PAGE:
by Christopher Jensen
Over the last five years, auto safety regulators have received hundreds of complaints of exhaust fumes and carbon monoxide wafting into the cabins of Ford Explorers.
Investigators from the National Highway Traffic Safety Administration, who began looking into the issue only last year, say they’ve uncovered no medical evidence that motorists have been exposed to elevated levels of the odorless and poisonous gas.
However, the federal regulators haven’t yet seen Steve Simmons’ medical records.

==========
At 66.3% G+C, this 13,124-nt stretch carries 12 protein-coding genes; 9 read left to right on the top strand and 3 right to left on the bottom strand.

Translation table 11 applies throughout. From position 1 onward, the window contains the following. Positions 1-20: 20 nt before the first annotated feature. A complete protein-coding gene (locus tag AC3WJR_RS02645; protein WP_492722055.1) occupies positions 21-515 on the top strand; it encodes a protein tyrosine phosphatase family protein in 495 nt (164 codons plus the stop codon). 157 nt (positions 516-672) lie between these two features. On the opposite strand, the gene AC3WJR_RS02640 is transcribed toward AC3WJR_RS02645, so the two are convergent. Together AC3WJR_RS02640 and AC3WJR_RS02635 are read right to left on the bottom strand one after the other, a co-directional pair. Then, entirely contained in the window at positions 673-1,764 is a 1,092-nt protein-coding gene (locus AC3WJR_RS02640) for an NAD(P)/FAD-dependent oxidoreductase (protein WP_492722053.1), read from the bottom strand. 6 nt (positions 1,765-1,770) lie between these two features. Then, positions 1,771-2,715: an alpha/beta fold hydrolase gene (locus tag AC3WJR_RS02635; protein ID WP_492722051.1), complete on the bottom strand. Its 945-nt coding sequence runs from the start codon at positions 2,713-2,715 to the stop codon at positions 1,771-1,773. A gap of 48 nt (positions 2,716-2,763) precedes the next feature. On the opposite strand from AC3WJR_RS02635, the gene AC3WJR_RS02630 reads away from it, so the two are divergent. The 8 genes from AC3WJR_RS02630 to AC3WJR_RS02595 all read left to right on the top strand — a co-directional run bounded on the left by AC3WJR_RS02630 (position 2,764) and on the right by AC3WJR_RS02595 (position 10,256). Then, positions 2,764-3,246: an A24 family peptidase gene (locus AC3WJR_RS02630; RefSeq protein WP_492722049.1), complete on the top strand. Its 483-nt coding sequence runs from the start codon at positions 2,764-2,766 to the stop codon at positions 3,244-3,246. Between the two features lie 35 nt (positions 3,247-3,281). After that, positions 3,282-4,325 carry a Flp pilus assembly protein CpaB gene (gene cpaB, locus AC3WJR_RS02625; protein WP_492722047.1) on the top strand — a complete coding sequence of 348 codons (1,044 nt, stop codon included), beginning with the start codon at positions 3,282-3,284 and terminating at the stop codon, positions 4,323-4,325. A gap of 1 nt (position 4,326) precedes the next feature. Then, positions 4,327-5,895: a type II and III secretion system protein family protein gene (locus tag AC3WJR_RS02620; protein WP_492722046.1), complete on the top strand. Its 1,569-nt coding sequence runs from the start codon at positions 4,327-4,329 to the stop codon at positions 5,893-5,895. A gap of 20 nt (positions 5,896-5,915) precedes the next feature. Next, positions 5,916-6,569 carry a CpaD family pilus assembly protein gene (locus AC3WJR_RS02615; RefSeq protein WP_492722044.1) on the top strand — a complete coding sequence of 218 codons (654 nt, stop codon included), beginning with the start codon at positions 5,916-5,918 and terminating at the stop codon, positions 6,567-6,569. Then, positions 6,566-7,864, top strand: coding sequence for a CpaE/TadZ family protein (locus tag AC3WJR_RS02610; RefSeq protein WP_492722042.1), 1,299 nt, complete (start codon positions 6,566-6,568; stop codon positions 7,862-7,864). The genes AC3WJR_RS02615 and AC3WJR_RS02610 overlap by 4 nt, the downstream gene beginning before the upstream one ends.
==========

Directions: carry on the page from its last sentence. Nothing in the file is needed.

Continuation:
In August, less than two weeks after the Raleigh, N.C., resident bought a 2015 Explorer and began feeling ill, blood tests said that he had carbon monoxide poisoning. “I could feel that something wasn’t right,” he said. “I started feeling lousy. The symptoms were headache, nausea, dizziness, weakness, blurred vision.”
Duke Raleigh Hospital said Simmons, 62, had a carbon monoxide level in his blood of 4.6 percent–a high level for a non-smoker like him. “Elevated carbon monoxide above 2 percent in non-smokers strongly supports this diagnosis, which is consistent with lab work and evaluation,” the hospital report said.